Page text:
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Tuesday, Jan. 8, 2002

Osaka hopes concerns ease in 2002 over economy, crime, the homeless


Staff writer

OSAKA -- From concerns over the economy to renewed hopes for the pro baseball Hanshin Tigers, here are some local issues, in no particular order, that many people in the Kansai region are focusing on for the coming year.

* The economy: In 2001, the Kansai economy went from bad to worse. Several large firms based in the region, including Matsushita Electric Industrial Co., announced massive job cuts, while bankruptcies, especially those of smaller businesses, soared.

The region already has the highest unemployment rate in Japan, at roughly 6.5 percent. How Prime Minister Junichiro Koizumi is going to carry out structural reforms without adding to Kansai's woes remains the number one topic of concern, especially among small companies.

"I'm doing OK now, but 2002 is going to be tight," said Akira Tanabe, owner of a small computer firm in Osaka's Minamimorimachi district. "If the prime minister ever follows through on his reforms, we small businesses are going to be in worse shape."

* The World Cup: First-round matches will be held in Kobe and Osaka, and the English national team will be camped out on Awaji Island, Hyogo Prefecture.

"We're very excited about the fact that the English team will be staying on Awaji. Their presence will bring a lot of foreign tourists and media people to Kobe and Hyogo Prefectures," said Kazushige Yamada, executive director general of the Hyogo International Association.

But some fear that hooligans will also be on the team's trail, and many local shopkeepers in Osaka and Kobe have already met with police to express their concerns.

"Yes, I'm pretty worried about large numbers of hooligans. Many of us want police to beef up their patrols," said Yukiko Yoshitomi, who runs a small liquor store in Kobe's Motomachi district.

* The homeless: Osaka has by some estimates nearly 15,000 homeless, by far the largest number of any city in Japan. The municipal government has not conducted a formal survey on the homeless since 1998, largely, citizens' groups claim, because it was afraid of the negative effect such a survey would have had on the city's bid to host the 2008 Olympic Games, which it lost to Beijing in July.

"Osaka officials have ignored the homeless problem for years, but now they have to face the fact that many are elderly and have nowhere to go," said Sen Arimura, a volunteer worker in the city's Kamagasaki day-laborer's district. Many people are also worried the government will force the homeless off the streets just prior to the World Cup.

* The Hanshin Tigers: Hanshin Manager Katsuya Nomura resigned, not because of his team's dismal record -- last in the Central League four years in a row -- but to take responsibility for the antics of his wife, who was charged with tax evasion.

His replacement is the fiery-tempered Senichi Hoshino, former manager of the Chunichi Dragons, who is infamous for his temper tantrums and physical abuse of umpires.

"Hoshino's passion may be just what the Tigers need after Nomura," said freelance baseball writer Tetsuzo Inamine. "However, it will take at least three years to turn the Tigers into contenders."

* Kansai International Airport: It just keeps sinking, literally and financially, and the battle between local government officials and the Finance Ministry over funding for a second runway is now very heated. Many in the ministry, as well as many foreign airlines, see funding a second runway, due to open in 2007, as unnecessary given both the lower-than-expected demand and a terminal building continuing to sink further on the man-made airport island.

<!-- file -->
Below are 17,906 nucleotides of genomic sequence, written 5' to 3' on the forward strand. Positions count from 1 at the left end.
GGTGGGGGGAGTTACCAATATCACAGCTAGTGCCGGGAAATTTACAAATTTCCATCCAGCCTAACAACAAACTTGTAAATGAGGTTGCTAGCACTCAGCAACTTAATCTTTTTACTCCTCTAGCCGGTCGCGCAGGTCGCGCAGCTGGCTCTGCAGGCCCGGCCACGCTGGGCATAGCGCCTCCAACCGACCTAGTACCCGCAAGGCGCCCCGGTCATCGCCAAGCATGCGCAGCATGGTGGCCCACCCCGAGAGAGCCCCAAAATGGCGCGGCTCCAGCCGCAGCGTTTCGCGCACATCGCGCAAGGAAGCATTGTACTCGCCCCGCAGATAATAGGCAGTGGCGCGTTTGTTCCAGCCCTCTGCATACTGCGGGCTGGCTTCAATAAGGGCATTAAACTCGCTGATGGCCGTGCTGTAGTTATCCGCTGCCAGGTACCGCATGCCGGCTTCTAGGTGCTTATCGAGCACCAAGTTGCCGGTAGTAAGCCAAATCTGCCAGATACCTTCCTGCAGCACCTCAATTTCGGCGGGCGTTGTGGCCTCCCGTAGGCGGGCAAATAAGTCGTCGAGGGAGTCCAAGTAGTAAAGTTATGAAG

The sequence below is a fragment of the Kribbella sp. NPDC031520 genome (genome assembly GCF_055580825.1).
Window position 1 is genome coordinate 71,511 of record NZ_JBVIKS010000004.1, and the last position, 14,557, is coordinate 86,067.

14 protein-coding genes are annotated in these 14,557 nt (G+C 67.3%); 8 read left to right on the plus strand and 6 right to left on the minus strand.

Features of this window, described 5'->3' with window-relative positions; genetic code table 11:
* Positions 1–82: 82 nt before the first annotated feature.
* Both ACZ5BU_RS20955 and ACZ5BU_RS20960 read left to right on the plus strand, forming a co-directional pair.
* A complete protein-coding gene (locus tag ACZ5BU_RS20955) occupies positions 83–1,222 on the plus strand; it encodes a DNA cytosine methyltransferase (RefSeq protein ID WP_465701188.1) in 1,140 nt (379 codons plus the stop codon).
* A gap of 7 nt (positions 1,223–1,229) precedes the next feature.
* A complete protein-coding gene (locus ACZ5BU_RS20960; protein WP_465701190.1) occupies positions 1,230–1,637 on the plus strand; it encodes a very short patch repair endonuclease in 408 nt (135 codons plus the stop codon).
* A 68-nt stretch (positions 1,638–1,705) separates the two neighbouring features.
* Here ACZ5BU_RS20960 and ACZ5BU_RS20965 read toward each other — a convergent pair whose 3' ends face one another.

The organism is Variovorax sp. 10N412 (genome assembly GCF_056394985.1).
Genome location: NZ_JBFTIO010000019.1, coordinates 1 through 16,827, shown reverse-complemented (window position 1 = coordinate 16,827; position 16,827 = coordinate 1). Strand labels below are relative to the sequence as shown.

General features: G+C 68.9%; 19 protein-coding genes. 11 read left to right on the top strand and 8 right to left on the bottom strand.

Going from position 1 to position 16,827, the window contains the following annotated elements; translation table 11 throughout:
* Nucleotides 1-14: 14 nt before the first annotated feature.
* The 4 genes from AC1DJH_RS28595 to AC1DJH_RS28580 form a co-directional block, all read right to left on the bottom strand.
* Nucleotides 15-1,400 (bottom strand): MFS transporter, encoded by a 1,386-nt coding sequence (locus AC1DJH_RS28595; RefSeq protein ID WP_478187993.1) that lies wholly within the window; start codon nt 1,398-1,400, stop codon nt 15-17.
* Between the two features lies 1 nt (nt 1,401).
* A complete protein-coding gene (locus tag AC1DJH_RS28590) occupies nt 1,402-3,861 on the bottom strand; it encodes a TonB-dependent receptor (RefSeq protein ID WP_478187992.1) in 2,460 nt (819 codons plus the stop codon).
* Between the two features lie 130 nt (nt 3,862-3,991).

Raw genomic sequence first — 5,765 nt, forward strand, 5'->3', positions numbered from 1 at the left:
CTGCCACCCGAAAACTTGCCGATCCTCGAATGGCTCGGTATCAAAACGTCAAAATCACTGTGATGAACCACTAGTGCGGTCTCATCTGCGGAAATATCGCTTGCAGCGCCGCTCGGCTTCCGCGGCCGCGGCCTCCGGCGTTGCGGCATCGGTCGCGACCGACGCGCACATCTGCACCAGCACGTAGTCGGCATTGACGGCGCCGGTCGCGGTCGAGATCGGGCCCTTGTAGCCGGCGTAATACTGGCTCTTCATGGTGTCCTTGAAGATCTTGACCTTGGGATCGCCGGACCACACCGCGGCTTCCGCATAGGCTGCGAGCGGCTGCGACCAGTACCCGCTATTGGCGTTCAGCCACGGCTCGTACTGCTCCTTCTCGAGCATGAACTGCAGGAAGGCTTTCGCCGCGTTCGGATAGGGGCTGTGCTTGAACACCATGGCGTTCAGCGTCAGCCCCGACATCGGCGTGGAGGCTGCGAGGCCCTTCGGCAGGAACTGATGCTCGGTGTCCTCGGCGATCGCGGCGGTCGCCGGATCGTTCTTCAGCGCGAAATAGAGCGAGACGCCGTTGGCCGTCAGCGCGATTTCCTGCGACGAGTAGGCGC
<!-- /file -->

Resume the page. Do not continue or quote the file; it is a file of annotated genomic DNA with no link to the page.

After a highly public struggle in the latter half of 2001 between the Kansai business community and the central government, the project received just enough money in the fiscal 2002 budget to continue. But nobody expects that to be the last word from the Finance Ministry.

"If the airport continues to sink, and if airlines continue to cancel flights or cut back services, we'll be facing the same threat of budget cuts this time next year," said one Osaka prefectural official, speaking anonymously.

* Street crime: From the number of illegally parked cars to gropers on trains, and from reported handbag snatching to stalkers, Osaka has the dubious distinction of being number one nationwide for crime.

Few agree on what the causes might be. Osaka officials blame narrow streets and alleyways, and call for yet more roads and construction projects. Police say there are not enough patrolmen to do their jobs adequately, and that more officers and tougher laws to deal with petty crimes are needed.

Social workers and community activists, in turn, blame the problem on the poor economy, official neglect, public indifference and the breakdown of the traditional family. And there are even those who suggest that a major cause is that Osaka police and gangsters no longer cooperate like they once did.

"In the past, Osaka police and the Osaka gangs had certain ways in which they cooperated, unofficially of course," said Masahiro Yamada, a journalist who follows the Kansai underworld. "The advantage was that they knew each other and the police could go to the gangs for information in the investigation of crimes committed by nongang members.

"But since the Antigang Law was enacted in 1993, many of the gangs have stopped cooperating with police. One result has been that street crime has gone unpunished."



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